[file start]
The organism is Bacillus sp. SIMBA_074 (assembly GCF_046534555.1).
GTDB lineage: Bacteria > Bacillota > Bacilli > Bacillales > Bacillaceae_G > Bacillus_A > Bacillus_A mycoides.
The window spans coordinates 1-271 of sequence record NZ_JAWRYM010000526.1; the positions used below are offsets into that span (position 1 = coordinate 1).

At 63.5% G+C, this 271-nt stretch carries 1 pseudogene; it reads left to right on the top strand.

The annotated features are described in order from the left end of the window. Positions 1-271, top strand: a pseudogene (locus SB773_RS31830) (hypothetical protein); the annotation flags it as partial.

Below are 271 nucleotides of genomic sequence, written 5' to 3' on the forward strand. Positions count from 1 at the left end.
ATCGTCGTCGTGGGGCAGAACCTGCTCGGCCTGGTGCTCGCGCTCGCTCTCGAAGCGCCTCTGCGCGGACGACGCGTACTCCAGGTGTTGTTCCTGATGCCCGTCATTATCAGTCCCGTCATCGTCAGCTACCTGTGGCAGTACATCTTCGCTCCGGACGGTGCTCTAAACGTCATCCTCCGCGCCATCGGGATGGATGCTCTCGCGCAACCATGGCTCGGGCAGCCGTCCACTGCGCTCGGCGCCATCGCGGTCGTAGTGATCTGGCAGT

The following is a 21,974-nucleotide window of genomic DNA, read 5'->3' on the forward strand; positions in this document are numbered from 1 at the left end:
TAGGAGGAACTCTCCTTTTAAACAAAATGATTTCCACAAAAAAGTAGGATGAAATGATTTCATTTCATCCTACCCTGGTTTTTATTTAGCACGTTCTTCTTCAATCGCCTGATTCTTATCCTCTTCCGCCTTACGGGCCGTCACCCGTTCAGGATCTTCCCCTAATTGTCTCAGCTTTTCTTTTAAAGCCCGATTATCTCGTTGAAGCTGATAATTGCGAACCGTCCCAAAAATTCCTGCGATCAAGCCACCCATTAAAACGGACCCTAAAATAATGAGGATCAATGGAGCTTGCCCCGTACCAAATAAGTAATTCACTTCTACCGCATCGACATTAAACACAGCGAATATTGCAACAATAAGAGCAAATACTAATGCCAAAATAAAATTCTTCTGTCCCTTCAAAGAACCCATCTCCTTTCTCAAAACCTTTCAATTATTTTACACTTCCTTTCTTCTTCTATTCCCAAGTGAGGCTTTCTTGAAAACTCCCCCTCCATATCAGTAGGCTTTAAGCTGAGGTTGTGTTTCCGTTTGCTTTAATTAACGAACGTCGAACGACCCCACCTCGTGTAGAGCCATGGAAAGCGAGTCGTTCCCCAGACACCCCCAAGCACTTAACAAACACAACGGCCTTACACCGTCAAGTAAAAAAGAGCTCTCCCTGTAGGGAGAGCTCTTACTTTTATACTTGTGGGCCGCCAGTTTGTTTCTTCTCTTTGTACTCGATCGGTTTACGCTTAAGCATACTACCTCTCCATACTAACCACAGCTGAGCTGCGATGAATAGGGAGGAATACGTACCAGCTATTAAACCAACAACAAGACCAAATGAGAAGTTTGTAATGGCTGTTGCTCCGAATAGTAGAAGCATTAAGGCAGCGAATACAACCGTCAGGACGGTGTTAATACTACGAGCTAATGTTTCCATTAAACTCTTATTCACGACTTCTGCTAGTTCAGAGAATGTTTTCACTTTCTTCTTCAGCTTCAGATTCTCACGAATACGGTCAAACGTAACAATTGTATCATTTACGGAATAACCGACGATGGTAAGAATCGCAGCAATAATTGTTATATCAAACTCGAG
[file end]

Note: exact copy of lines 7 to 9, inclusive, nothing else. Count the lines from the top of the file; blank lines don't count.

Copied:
ATCGTCGTCGTGGGGCAGAACCTGCTCGGCCTGGTGCTCGCGCTCGCTCTCGAAGCGCCTCTGCGCGGACGACGCGTACTCCAGGTGTTGTTCCTGATGCCCGTCATTATCAGTCCCGTCATCGTCAGCTACCTGTGGCAGTACATCTTCGCTCCGGACGGTGCTCTAAACGTCATCCTCCGCGCCATCGGGATGGATGCTCTCGCGCAACCATGGCTCGGGCAGCCGTCCACTGCGCTCGGCGCCATCGCGGTCGTAGTGATCTGGCAGT

The following is a 21,974-nucleotide window of genomic DNA, read 5'->3' on the forward strand; positions in this document are numbered from 1 at the left end:
TAGGAGGAACTCTCCTTTTAAACAAAATGATTTCCACAAAAAAGTAGGATGAAATGATTTCATTTCATCCTACCCTGGTTTTTATTTAGCACGTTCTTCTTCAATCGCCTGATTCTTATCCTCTTCCGCCTTACGGGCCGTCACCCGTTCAGGATCTTCCCCTAATTGTCTCAGCTTTTCTTTTAAAGCCCGATTATCTCGTTGAAGCTGATAATTGCGAACCGTCCCAAAAATTCCTGCGATCAAGCCACCCATTAAAACGGACCCTAAAATAATGAGGATCAATGGAGCTTGCCCCGTACCAAATAAGTAATTCACTTCTACCGCATCGACATTAAACACAGCGAATATTGCAACAATAAGAGCAAATACTAATGCCAAAATAAAATTCTTCTGTCCCTTCAAAGAACCCATCTCCTTTCTCAAAACCTTTCAATTATTTTACACTTCCTTTCTTCTTCTATTCCCAAGTGAGGCTTTCTTGAAAACTCCCCCTCCATATCAGTAGGCTTTAAGCTGAGGTTGTGTTTCCGTTTGCTTTAATTAACGAACGTCGAACGACCCCACCTCGTGTAGAGCCATGGAAAGCGAGTCGTTCCCCAGACACCCCCAAGCACTTAACAAACACAACGGCCTTACACCGTCAAGTAAAAAAGAGCTCTCCCTGTAGGGAGAGCTCTTACTTTTATACTTGTGGGCCGCCAGTTTGTTTCTTCTCTTTGTACTCGATCGGTTTACGCTTAAGCATACTACCTCTCCATACTAACCACAGCTGAGCTGCGATGAATAGGGAGGAATACGTACCAGCTATTAAACCAACAACAAGACCAAATGAGAAGTTTGTAATGGCTGTTGCTCCGAATAGTAGAAGCATTAAGGCAGCGAATACAACCGTCAGGACGGTGTTAATACTACGAGCTAATGTTTCCATTAAACTCTTATTCACGACTTCTGCTAGTTCAGAGAATGTTTTCACTTTCTTCTTCAGCTTCAGATTCTCACGAATACGGTCAAACGTAACAATTGTATCATTTACGGAATAACCGACGATGGTAAGAATCGCAGCAATAATTGTTATATCAAACTCGAG